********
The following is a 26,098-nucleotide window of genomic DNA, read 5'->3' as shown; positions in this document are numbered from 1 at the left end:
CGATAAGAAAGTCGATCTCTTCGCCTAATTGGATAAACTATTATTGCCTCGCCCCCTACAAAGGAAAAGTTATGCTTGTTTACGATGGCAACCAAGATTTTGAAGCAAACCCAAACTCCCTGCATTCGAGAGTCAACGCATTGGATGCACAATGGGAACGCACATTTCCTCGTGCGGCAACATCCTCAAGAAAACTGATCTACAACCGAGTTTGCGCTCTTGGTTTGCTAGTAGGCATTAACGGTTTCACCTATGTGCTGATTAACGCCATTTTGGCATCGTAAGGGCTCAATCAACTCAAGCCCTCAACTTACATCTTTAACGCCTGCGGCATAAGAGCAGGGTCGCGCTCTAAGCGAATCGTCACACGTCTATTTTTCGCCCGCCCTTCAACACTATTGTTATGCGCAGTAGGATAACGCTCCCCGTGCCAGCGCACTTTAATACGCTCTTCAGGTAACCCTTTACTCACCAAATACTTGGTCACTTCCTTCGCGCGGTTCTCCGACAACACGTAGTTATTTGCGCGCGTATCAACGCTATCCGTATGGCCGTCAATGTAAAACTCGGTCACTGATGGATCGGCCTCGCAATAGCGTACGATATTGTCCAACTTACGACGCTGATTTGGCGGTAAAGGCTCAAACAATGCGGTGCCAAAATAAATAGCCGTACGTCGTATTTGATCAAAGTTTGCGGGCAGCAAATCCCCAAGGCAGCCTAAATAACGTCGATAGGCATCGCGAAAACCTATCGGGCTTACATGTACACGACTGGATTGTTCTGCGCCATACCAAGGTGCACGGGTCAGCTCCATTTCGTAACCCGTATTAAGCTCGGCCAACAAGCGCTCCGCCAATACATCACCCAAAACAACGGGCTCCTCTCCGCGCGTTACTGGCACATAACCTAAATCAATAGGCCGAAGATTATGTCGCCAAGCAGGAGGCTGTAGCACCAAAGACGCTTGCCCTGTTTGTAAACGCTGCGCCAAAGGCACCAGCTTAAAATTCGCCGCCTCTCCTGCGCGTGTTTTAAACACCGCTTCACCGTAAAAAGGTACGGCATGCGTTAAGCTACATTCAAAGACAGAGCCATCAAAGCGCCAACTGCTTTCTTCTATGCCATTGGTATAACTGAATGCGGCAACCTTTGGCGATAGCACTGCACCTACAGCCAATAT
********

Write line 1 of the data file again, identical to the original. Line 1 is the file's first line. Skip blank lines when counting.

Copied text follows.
The following is a 26,098-nucleotide window of genomic DNA, read 5'->3' as shown; positions in this document are numbered from 1 at the left end: